More than two decades of active research have not yet defined the role of neoadjuvant therapy in resectable pancreatic cancer. As is well known, pancreatic cancer is an early biologically aggressive cancer with a predilection for early metastatic spread to the liver, peritoneum and lung. Although resection of the primary tumor appears necessary for long-term survival, it is not sufficient and a neoadjuvant treatment approach emphasizes early administration of systemic therapy, allowing a period of time to identify patients with aggressive tumor biology who are unlikely to benefit from surgical therapy. While it is important to ensure the administration of multimodal therapy to all patients with resectable PDAC to increase their chances of cure, it is equally important to develop an optimal, customized sequential treatment plan with multidisciplinary input from the time of initial diagnosis with the broader oncologic goal of eliminating both macroscopic and microscopic disease.

Several phase II trials have shown encouraging results in terms of survival, but most of them have some limitations (few patients, unique centers, and great heterogeneity), so a number of fundamental questions remain, including the role of radiotherapy in addition to chemotherapy, optimal chemotherapy regimens, and the timing and duration of perioperative treatment. In contrast to an initial surgical approach, sequencing of neoadjuvant treatment will ensure that all patients receive systemic therapy and will improve discrimination between patients who will receive and those who will not benefit from surgery.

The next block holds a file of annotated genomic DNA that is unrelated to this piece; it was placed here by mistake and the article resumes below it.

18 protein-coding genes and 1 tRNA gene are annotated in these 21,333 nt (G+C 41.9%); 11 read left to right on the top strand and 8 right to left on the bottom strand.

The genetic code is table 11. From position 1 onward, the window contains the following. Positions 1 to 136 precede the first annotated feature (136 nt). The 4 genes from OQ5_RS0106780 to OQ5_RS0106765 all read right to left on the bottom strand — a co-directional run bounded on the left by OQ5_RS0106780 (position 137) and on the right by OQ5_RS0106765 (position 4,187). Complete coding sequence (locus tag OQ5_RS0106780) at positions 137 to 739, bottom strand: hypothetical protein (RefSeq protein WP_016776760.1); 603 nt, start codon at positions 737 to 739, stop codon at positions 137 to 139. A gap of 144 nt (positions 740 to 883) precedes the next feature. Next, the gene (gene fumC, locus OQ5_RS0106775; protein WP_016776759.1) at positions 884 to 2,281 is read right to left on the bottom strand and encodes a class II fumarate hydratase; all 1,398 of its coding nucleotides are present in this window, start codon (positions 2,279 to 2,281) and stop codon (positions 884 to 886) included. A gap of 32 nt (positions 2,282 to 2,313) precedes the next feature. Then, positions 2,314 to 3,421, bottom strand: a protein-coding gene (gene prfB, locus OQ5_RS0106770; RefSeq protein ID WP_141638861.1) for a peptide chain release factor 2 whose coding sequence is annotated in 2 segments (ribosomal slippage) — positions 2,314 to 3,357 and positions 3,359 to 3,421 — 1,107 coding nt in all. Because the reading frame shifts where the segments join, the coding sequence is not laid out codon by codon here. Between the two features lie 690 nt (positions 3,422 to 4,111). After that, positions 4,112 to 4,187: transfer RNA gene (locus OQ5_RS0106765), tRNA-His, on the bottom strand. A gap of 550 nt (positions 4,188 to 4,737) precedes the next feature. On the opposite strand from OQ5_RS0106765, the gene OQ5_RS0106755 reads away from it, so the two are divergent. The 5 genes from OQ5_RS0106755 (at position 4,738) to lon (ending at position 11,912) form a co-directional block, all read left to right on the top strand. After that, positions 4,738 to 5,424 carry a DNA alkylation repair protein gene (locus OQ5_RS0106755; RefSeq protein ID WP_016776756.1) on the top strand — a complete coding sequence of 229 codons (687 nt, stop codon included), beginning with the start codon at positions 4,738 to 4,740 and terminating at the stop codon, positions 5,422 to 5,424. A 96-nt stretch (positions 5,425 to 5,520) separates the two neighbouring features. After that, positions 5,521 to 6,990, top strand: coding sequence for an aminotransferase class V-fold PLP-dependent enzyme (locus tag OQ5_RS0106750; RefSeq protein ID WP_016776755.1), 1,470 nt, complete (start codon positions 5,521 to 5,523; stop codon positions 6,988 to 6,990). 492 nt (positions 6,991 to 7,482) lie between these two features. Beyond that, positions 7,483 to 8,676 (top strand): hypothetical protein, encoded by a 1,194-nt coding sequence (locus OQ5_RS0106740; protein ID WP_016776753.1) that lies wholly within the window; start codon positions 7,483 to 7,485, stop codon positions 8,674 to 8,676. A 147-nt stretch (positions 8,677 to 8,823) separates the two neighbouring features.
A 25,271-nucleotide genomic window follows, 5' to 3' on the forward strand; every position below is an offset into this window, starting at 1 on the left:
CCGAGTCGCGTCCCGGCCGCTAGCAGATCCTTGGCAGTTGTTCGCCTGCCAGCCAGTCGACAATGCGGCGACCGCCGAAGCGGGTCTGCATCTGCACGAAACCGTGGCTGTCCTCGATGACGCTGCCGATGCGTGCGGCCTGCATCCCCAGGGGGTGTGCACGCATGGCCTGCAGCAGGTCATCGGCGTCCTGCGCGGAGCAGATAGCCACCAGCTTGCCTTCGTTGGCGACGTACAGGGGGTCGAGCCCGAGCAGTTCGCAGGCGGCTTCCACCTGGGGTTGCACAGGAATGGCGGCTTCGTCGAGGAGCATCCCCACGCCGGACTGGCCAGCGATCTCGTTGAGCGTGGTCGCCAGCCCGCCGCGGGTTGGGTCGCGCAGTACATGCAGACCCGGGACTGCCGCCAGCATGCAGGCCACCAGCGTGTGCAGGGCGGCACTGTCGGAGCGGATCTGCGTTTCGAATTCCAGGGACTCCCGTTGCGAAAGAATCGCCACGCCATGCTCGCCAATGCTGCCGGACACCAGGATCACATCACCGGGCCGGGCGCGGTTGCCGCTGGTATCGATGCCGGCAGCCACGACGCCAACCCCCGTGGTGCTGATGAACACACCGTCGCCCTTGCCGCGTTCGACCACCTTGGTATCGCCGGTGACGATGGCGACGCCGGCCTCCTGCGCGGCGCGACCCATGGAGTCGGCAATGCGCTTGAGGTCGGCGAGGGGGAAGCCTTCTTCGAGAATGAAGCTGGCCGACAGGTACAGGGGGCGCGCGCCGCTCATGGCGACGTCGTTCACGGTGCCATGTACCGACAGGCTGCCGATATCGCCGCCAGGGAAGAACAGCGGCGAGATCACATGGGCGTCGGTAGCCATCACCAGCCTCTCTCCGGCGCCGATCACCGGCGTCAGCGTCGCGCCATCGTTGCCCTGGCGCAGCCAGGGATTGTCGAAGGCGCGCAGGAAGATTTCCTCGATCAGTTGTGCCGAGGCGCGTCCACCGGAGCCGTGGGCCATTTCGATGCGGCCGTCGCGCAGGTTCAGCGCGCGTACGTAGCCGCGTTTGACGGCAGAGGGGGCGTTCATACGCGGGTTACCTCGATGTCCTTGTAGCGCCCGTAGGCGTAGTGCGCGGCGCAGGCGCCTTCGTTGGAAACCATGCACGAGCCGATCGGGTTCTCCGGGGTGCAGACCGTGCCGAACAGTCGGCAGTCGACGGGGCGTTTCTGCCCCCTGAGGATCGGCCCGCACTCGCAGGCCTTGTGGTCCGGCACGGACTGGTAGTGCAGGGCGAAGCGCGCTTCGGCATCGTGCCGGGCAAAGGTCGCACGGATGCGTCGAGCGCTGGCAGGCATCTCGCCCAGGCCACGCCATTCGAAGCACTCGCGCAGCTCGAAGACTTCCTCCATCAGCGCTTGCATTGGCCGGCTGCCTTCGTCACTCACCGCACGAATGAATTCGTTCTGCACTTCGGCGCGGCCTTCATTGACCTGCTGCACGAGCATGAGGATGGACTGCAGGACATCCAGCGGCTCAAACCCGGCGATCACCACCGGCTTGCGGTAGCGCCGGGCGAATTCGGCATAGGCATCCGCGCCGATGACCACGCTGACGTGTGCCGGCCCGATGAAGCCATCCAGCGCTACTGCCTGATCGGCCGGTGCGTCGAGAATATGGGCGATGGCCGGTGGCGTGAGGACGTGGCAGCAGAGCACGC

Given the data showing the survival benefit of chemotherapy both in the neoadjuvant and adjuvant setting when compared with no chemotherapy, it has become clear that chemotherapy, either before or after surgery, is a crucial component in the treatment in PDAC.

Currently regimens are not unified and vary among institutions, yet there is growing acceptance of this modality and it is expected that it will incorporate novel drug therapies and consolidate neoadjuvant systemic therapy strategies from diagnosis.

AUTHOR CONTRIBUTIONS

Conceptualization: AGMT. Data collection: AGMT, PLL, LMR. Formal analysis: AGMT, JMAP. Methodology: AGMT, PLL, JMAP. Project administration: AGMT, PGA, AJMM, JABR. Writing - original draft: AGMT. Writing - review & editing: AGMT, PLL, PGA, AJMM, JABR, JMAP.